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Originally published February 18, 2014 at 2:59 PM | Page modified February 19, 2014 at 10:19 AM

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Weather, computer outage cause more flight delays

More than 600 U.S. flights canceled, thousands late Tuesday


AP Airlines Writer

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DALLAS — More than 600 U.S. flights were canceled and about 2,600 were running late on Tuesday as a winter storm swept across the Northeast.

Adding to travelers’ woes: United Airlines experienced problems with its passenger-service computer system for much of the morning.

By early afternoon, at least 450 United flights had been delayed, according to tracking service FlightAware.com, although it wasn’t clear how many of those were due to the technology issues. The total didn’t count delays on regional affiliate United Express.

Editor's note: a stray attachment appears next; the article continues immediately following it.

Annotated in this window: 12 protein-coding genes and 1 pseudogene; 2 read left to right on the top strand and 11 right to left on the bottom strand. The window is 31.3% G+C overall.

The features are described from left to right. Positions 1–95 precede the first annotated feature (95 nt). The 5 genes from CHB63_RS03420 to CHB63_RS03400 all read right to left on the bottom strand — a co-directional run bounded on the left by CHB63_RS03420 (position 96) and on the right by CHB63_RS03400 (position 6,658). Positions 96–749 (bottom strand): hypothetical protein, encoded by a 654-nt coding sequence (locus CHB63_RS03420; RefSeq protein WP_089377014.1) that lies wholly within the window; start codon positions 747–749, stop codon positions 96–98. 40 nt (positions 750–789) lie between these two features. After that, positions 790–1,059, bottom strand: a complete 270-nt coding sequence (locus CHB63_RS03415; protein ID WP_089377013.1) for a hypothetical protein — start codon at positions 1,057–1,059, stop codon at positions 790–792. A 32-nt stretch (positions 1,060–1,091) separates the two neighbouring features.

Travelers took to Twitter to complain to United. Spokeswoman Jennifer Dohm told The Associated Press that the airline fixed the problem and was working to get passengers to their destinations. Glitches also led to massive delays at United in early 2012, when the computer systems of United and Continental Airlines were combined after their merger.

United wasn’t the only airline struggling to stay on schedule Tuesday. Southwest had even more delays — 700, according to FlightAware.

Spokeswoman Michelle Agnew said the delays were caused by the winter storm in the Northeast and high winds that temporarily grounded flights in Denver, a key outpost for Southwest. The airline’s on-time rating has fallen sharply — dropping to last in government rankings — since August, when it began packing more flights into peak hours of the day.

Snow and ice snarled air traffic in the Northeast. By early afternoon, more than 100 departures had been canceled at Newark Liberty Airport in New Jersey and dozens more at New York’s LaGuardia Airport and in Philadelphia.

Several big storms have slammed travelers this winter. U.S. airlines have canceled more than 78,000 domestic flights since Dec. 1, the highest number since the government started keeping records in the winter of 1987-1988.



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